None of us is writing on a blank slate. Indeed, a fairly recent law review article deals specifically with differing ideas about the role of lawyers representing clients. The article is entitled “Lawyering at the Extremes: the Representation of Tom Mooney”, the author is Rebecca Roiphe, and it can be found at 77 Fordham L. Rev. 1731 (2009)
Briefly, according to the article “scholars” have described a few categories of thought: the “libertarians” or “neutral partisans”, who argue that a lawyer must do whatever is legally permissible to help the client (this is the SHG position); the “moral activists”, who argue that a lawyer must work with the client to define and pursue his goals in a moral way; and a middle ground, staked out by the Model Rules of Professional Conduct (of course) where a lawyer must serve his clients zealously but also guard the integrity of the courts.
For what it’s worth, the author doesn’t seem to come down on the side of any particular view, just notes the shortcomings of all of them. Nevertheless, reading the article I get the impression that the “libertarian” or “neutral partisan” approach – that is, SHG’s approach – is the most defensible.
But where he and I part company is at the margins, I guess. I think in the majority of cases you don’t have to overthink the neutral partisan position; it just works and that’s what you do. But there are unusual situations where it doesn’t work, and it seems to me you can’t evade responsibility for your representation of a client by blaming everything you do on your duty to the client. There are tactics and strategies that are objectionable and you shouldn’t pursue them. You shouldn’t make arguments you think are invalid or unwarranted. You shouldn’t mislead, ever. I short, there are limits to the “neutral partisan” approach that vary from lawyer to lawyer and that are probably the product of, well, too many factors to delineate in a blog post. The judgment and temperament of the lawyer, and/or the client; the nature of the case; the qualities of the forum; the strength of proof for and against. I mean there are just too many things to consider.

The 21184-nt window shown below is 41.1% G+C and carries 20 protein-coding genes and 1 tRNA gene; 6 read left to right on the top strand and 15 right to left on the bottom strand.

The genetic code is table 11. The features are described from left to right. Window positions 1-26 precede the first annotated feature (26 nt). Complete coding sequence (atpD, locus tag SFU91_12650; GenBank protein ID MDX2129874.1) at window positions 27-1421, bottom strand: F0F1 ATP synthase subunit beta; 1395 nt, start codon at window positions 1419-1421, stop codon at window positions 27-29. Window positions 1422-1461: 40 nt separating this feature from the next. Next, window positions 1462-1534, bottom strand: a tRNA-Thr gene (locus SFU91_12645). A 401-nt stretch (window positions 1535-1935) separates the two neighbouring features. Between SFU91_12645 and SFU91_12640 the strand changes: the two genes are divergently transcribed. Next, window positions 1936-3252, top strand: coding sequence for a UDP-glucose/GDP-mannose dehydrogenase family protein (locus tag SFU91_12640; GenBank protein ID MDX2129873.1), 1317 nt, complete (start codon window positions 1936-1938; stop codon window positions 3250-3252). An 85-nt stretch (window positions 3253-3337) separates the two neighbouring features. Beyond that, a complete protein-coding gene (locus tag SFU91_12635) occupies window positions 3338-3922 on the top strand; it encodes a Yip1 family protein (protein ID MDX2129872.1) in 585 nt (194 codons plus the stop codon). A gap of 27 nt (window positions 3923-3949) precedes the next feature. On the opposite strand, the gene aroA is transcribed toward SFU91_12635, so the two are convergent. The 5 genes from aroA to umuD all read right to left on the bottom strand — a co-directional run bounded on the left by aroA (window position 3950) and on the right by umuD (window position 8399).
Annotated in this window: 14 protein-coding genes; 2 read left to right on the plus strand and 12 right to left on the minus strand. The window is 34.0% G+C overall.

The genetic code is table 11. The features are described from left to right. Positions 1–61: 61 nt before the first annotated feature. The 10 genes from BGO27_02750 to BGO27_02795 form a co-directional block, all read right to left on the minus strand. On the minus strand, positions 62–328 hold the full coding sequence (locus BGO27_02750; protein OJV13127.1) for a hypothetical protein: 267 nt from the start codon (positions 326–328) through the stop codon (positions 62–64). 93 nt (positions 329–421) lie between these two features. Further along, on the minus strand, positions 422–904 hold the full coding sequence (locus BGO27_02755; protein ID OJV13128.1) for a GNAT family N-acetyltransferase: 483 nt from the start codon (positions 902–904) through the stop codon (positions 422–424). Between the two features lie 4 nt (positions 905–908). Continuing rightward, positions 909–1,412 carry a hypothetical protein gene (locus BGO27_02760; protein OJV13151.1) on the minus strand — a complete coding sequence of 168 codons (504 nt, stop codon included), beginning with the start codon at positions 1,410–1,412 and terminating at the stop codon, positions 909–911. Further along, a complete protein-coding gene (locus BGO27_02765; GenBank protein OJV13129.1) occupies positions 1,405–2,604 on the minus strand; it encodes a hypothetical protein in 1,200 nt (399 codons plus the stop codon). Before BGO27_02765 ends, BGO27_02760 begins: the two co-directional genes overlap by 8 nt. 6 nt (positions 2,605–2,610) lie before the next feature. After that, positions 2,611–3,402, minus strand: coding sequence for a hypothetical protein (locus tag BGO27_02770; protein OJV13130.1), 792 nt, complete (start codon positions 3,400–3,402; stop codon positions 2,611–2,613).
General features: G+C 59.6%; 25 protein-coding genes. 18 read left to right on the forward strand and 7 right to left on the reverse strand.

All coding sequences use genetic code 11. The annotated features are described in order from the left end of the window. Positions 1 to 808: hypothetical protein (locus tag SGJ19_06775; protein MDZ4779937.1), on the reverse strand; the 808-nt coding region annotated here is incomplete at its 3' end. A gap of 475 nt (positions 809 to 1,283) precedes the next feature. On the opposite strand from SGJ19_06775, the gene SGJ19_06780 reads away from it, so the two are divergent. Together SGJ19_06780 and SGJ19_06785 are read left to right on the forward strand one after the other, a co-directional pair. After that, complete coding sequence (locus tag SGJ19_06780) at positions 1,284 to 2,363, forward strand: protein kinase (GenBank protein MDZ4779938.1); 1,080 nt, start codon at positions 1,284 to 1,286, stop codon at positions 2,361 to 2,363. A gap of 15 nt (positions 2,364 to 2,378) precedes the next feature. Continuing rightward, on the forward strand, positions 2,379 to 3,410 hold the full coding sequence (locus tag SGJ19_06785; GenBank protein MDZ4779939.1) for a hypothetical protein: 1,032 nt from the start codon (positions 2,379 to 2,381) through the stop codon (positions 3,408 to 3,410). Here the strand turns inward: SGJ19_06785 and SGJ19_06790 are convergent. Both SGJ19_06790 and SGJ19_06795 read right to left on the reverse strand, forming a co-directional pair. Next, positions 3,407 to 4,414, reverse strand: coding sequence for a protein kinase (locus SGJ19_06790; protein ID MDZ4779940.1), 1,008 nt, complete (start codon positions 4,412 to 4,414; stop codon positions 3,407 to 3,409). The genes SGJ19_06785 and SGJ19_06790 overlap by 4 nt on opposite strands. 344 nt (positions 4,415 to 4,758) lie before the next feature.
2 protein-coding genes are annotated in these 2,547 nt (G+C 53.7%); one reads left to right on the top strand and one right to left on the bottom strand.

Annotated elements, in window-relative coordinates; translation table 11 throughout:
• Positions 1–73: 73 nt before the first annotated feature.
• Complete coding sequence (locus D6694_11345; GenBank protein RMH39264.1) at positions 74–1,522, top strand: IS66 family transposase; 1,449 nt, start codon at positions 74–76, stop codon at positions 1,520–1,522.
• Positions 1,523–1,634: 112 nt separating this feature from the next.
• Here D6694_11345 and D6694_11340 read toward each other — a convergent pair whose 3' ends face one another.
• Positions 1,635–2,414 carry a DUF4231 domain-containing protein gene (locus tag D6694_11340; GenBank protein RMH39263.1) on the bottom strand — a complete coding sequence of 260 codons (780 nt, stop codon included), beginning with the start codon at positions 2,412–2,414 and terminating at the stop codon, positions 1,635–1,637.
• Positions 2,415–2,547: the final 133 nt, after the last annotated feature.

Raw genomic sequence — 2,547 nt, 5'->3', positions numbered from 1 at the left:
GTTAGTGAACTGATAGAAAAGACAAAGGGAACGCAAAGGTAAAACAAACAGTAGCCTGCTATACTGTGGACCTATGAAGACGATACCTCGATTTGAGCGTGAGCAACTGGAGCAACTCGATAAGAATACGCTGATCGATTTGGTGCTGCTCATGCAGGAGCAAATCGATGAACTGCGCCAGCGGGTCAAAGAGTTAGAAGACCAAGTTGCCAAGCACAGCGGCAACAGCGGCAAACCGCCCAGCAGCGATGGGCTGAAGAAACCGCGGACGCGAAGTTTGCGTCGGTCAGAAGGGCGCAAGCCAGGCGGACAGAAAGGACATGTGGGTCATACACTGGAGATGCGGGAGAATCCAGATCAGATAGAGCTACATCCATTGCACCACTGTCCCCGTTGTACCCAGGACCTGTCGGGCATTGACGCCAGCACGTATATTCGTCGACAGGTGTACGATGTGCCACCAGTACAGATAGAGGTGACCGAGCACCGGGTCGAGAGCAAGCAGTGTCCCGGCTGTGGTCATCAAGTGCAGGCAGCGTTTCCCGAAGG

I suspect that despite the bluster, SHG is largely – not entirely, but largely – on the same page. But there is still room for big and serious disagreement, especially in a given case. And in that sense disagree we do. More than that, though, the bluster itself is harmful, to him and other lawyers. I wish he’d cut it out. Judge Kopf (and other judges) should not be led to believe that criminal defense lawyers would knowingly mislead them, or that they’ll argue anything they think they can get away with if it benefits their client. It isn’t so.